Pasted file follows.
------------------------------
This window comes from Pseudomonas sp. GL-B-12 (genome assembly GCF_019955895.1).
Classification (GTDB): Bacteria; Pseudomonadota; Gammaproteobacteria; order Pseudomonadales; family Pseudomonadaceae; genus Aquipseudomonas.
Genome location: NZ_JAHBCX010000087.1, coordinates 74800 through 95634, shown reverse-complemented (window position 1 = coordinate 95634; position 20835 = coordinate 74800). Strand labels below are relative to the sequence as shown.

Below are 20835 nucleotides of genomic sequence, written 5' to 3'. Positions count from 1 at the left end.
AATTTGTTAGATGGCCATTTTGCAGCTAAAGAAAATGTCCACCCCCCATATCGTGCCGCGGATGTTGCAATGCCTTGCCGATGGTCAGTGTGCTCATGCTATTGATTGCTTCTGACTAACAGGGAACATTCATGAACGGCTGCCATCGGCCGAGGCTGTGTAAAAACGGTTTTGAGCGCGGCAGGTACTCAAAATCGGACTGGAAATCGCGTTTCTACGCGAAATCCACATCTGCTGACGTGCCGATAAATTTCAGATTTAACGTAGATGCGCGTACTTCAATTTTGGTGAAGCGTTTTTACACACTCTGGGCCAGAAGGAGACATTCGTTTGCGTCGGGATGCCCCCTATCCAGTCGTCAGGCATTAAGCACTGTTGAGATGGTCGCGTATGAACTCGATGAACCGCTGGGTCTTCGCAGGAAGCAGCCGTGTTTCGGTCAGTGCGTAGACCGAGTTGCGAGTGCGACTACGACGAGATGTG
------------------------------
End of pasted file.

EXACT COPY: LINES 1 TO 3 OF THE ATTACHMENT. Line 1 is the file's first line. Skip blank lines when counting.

This window comes from Pseudomonas sp. GL-B-12 (genome assembly GCF_019955895.1).
Classification (GTDB): Bacteria; Pseudomonadota; Gammaproteobacteria; order Pseudomonadales; family Pseudomonadaceae; genus Aquipseudomonas.
Genome location: NZ_JAHBCX010000087.1, coordinates 74800 through 95634, shown reverse-complemented (window position 1 = coordinate 95634; position 20835 = coordinate 74800). Strand labels below are relative to the sequence as shown.